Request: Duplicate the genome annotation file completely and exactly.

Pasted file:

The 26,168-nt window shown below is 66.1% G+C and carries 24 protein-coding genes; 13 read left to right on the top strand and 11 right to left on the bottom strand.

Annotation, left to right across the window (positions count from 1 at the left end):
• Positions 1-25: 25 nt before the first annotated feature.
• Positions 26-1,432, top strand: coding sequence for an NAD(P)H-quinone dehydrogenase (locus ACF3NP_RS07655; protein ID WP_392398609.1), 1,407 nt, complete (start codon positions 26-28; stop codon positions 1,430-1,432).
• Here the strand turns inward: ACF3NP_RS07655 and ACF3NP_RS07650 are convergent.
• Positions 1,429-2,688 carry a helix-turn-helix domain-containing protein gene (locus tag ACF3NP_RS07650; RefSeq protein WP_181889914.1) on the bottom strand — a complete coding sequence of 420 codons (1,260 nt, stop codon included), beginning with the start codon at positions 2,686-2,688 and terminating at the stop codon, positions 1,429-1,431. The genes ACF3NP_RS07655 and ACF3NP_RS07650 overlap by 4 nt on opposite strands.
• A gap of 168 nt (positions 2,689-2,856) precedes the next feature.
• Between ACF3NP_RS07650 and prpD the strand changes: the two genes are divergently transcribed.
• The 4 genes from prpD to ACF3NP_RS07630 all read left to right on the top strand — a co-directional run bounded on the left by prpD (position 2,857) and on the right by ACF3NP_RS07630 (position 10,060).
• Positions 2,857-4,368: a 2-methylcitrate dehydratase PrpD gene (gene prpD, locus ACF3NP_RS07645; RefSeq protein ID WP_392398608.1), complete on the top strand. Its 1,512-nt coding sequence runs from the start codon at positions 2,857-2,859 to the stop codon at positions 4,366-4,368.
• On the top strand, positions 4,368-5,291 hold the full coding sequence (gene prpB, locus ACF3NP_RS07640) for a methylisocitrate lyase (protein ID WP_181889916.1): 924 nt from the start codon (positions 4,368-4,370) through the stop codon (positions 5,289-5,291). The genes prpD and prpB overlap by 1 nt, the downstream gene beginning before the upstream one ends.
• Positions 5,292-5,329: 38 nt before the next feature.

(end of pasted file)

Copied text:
The 26,168-nt window shown below is 66.1% G+C and carries 24 protein-coding genes; 13 read left to right on the top strand and 11 right to left on the bottom strand.

Annotation, left to right across the window (positions count from 1 at the left end):
• Positions 1-25: 25 nt before the first annotated feature.
• Positions 26-1,432, top strand: coding sequence for an NAD(P)H-quinone dehydrogenase (locus ACF3NP_RS07655; protein ID WP_392398609.1), 1,407 nt, complete (start codon positions 26-28; stop codon positions 1,430-1,432).
• Here the strand turns inward: ACF3NP_RS07655 and ACF3NP_RS07650 are convergent.
• Positions 1,429-2,688 carry a helix-turn-helix domain-containing protein gene (locus tag ACF3NP_RS07650; RefSeq protein WP_181889914.1) on the bottom strand — a complete coding sequence of 420 codons (1,260 nt, stop codon included), beginning with the start codon at positions 2,686-2,688 and terminating at the stop codon, positions 1,429-1,431. The genes ACF3NP_RS07655 and ACF3NP_RS07650 overlap by 4 nt on opposite strands.
• A gap of 168 nt (positions 2,689-2,856) precedes the next feature.
• Between ACF3NP_RS07650 and prpD the strand changes: the two genes are divergently transcribed.
• The 4 genes from prpD to ACF3NP_RS07630 all read left to right on the top strand — a co-directional run bounded on the left by prpD (position 2,857) and on the right by ACF3NP_RS07630 (position 10,060).
• Positions 2,857-4,368: a 2-methylcitrate dehydratase PrpD gene (gene prpD, locus ACF3NP_RS07645; RefSeq protein ID WP_392398608.1), complete on the top strand. Its 1,512-nt coding sequence runs from the start codon at positions 2,857-2,859 to the stop codon at positions 4,366-4,368.
• On the top strand, positions 4,368-5,291 hold the full coding sequence (gene prpB, locus ACF3NP_RS07640) for a methylisocitrate lyase (protein ID WP_181889916.1): 924 nt from the start codon (positions 4,368-4,370) through the stop codon (positions 5,289-5,291). The genes prpD and prpB overlap by 1 nt, the downstream gene beginning before the upstream one ends.
• Positions 5,292-5,329: 38 nt before the next feature.